It's interesting that the Supreme Court saw racial discrimination in marriage that way in 1967. I had no idea. Not being well versed (or at all versed) in Constitutional Law, I thought that equal application would be enough to make a law non-discriminatory. For reasons I've stated earlier though I think it's fallacious to compare being black with being gay. There are some similarities. But, there are some major differences. Rather than getting sidetracked with discussing how the two things are not the same, I'd prefer to focus on why homosexuals should be allowed to marry which is the side that I am on now.

The bottom line for me is this. I think we should look at the issue of gay marriage not on whether we can constitutionally continue to deny them the right to marriage (which I thought you were saying) in your earlier comment that there was some merit to that. Even if there were a way to constitutionally continue to deny it, that alone does not make it right. Nor, do I think we should simply say that just because marriage has always been defined as being between a man and a woman that is reason enough to deny it to gay people. I'd rather look at what impact gay marriage would have our our society and on gay people. And, of course, if they are being denied their constitutional rights, that is reason enough alone to end the debate and give them their rights.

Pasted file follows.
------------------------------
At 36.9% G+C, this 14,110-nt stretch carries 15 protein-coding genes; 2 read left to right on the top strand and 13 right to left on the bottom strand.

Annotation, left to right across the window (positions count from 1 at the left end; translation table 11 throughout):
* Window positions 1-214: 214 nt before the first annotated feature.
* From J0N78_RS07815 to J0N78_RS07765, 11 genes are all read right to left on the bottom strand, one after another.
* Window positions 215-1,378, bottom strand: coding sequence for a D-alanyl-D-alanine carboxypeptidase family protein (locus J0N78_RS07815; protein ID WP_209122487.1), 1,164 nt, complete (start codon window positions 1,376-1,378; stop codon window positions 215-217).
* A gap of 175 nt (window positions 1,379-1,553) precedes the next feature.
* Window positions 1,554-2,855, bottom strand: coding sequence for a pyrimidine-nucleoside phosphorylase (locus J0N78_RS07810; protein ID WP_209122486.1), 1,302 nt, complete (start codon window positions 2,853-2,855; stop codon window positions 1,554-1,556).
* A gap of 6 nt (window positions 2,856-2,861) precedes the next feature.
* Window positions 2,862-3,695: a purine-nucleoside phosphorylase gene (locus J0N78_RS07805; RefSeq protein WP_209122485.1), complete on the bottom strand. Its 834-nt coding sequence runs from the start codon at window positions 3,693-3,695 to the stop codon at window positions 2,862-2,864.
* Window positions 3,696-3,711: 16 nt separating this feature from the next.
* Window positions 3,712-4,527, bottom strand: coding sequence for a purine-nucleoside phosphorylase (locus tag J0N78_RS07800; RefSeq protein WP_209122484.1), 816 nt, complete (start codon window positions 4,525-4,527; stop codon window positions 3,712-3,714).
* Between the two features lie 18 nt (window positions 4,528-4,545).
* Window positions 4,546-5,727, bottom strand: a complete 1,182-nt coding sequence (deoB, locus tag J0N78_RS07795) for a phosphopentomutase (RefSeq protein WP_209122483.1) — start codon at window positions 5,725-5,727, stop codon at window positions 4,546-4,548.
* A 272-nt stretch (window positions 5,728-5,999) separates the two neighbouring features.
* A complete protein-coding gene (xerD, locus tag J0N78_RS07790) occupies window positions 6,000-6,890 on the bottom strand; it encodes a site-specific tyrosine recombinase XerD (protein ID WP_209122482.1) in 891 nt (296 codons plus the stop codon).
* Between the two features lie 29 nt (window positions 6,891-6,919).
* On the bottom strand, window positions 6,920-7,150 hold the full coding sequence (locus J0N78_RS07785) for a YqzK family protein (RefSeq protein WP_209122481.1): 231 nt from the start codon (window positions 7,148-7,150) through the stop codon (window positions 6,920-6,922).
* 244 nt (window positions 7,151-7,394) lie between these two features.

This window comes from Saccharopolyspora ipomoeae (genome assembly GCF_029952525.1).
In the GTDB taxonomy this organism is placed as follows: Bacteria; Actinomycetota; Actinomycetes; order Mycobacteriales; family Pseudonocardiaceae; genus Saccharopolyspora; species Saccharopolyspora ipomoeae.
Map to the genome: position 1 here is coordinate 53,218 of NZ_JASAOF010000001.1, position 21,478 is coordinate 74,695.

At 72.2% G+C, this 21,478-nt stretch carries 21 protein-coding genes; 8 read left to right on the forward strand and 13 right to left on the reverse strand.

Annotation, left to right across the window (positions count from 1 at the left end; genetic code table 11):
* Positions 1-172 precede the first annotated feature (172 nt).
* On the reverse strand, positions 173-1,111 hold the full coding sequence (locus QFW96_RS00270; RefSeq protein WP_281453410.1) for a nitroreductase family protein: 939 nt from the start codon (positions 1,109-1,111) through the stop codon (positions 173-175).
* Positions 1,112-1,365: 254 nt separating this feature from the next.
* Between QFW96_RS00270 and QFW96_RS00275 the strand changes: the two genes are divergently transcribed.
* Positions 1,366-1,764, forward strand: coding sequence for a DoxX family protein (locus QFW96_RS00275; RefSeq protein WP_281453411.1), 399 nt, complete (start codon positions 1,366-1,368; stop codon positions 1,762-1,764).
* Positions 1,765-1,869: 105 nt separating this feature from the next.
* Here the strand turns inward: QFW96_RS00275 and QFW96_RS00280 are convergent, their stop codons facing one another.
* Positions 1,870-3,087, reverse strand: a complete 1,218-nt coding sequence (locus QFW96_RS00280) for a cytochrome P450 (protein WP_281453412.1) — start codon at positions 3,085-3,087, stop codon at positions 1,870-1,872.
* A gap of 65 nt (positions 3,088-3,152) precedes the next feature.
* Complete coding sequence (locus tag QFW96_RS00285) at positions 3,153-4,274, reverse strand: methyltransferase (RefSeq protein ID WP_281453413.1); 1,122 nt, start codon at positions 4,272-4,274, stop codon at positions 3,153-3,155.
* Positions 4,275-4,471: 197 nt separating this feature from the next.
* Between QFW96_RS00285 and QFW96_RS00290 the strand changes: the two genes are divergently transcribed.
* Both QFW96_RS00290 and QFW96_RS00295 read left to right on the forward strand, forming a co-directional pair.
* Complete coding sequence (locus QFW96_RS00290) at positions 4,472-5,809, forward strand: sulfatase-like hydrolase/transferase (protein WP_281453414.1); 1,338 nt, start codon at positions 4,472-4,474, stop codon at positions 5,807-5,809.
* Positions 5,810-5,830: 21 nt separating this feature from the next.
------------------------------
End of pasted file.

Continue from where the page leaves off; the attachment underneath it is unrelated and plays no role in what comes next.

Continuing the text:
Anonymous said...

The Roman society wasn't necessarily something to emulate, I agree. Though you didn't mention it, they were yet another society that utilized slavery as an engine of economic growth. That said, some of those Roman gay marriages were between consenting adults who lovingly committed to one another, and I would not want for history to completely pave over their memories.